DALLAS — Garry Black never thought picking up the newspaper in the morning would be an event.
The Black family lives in North Dallas, where trees are cherished and a healthy tree canopy is a result. But in the late part of July and early August, the family started getting visitors that made life interesting.
"When he comes in it's like, whoosh!" Black said.
There is a pair of Mississippi kites dive-bombing every visitor that comes near their nearly 60-year-old live oak. It is a spectacle done justice only by what the Ring camera caught.
Videos show several instances where UPS, Amazon, and post office drivers run to their vehicles as they are chased by a bird.
"It's just a little intimidating when the thing focuses its eyes on you, and he's coming down on a dive-bomb attack," Black said.
Erich Neupert, with the Blackland Prairie Raptor Center, says the center gets many calls about this toward the end of the summer.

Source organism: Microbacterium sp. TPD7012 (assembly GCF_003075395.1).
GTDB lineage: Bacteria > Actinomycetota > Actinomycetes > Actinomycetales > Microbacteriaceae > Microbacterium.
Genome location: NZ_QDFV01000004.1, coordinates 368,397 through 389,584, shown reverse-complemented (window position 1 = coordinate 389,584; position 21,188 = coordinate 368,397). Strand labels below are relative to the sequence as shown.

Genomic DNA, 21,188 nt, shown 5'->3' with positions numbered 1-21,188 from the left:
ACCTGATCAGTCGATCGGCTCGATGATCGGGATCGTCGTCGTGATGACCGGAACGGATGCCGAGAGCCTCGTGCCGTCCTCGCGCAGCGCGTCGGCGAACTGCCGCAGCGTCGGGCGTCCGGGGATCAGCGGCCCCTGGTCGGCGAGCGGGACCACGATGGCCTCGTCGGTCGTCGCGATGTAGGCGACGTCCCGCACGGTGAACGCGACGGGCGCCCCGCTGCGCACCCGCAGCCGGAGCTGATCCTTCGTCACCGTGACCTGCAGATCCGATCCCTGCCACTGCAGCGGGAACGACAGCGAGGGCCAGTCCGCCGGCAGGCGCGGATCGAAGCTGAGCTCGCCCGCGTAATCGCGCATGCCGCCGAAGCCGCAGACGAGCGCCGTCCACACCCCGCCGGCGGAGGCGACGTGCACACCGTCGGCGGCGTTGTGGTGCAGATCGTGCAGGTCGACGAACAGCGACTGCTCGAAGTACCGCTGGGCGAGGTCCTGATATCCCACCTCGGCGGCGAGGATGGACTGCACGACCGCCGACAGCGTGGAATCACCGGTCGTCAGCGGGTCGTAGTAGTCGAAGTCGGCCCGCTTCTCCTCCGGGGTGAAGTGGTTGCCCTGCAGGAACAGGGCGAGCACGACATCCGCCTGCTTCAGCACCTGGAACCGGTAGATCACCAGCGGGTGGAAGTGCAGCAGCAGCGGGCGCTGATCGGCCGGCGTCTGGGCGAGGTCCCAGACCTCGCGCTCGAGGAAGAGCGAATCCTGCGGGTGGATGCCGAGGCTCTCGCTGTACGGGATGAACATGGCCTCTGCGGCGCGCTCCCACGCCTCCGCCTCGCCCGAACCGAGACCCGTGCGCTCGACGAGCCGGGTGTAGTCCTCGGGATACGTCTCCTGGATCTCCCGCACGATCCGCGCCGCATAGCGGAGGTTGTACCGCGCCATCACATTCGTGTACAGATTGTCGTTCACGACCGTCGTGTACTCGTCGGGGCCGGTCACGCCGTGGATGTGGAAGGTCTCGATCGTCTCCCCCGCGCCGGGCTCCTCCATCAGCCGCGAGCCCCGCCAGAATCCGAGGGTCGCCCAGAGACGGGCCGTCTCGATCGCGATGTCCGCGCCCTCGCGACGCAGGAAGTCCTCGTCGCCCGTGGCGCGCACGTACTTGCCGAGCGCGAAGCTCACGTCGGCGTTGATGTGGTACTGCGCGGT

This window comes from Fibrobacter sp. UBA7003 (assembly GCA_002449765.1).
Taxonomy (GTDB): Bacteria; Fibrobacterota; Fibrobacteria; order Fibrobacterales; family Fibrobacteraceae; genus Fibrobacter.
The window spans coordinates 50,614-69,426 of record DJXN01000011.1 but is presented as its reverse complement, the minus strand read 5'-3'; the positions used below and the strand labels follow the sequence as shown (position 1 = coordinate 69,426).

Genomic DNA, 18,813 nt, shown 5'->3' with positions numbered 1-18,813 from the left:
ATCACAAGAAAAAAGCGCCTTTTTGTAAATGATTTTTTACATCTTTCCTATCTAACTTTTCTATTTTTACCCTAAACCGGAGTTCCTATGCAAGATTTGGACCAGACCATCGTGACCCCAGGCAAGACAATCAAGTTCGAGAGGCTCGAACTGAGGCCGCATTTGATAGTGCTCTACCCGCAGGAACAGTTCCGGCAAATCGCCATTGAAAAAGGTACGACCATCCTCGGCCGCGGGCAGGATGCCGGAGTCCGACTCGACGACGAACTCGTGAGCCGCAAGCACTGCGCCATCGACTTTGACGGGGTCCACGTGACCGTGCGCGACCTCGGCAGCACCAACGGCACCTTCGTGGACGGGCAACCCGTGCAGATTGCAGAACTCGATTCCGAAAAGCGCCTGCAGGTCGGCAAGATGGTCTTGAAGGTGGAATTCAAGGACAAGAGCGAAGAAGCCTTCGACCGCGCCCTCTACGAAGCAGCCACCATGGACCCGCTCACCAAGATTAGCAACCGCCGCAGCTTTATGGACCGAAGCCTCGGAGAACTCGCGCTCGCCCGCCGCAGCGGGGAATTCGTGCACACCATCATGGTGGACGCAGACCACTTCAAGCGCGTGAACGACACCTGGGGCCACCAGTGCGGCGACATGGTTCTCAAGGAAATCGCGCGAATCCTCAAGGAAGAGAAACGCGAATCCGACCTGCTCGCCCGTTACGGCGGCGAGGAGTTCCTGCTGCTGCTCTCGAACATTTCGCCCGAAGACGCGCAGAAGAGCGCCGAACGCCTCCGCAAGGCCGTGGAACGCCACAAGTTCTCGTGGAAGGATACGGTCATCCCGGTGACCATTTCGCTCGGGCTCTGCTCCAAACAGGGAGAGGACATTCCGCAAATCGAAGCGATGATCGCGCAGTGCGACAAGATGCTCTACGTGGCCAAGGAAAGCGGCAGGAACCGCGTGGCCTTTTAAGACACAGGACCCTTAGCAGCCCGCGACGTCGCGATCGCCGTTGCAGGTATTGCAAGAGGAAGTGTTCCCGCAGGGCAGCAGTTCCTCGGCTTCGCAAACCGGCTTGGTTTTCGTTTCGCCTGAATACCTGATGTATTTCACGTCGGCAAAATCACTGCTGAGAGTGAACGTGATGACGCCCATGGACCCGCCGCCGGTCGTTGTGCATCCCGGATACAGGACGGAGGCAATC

Neupert says kites are the last raptors to have offspring and says this behavior is purely a "warning shot" to other potential threats. He says Mississippi kites are aggressive protectors of their cherished babies.
"That's their shot across the bow. That's their 'stay away!'" Neupert said.
But he says they rarely, if ever, actually attack. These dives can come inches from your head and sometimes result in a tap on the head.
The Blacks use an umbrella for their short walk to get mail or to the car.
Experts tell WFAA that using an umbrella is an easy and safe way to combat a dive-bombing raptor.
The family doesn't mind having the kites around. And federal regulations prevent anyone from disrupting the bird once it has nested.
The adult male and female will leave when the hatchlings are ready to leave the nest.
Experts tell WFAA that happens sometime between July and August.
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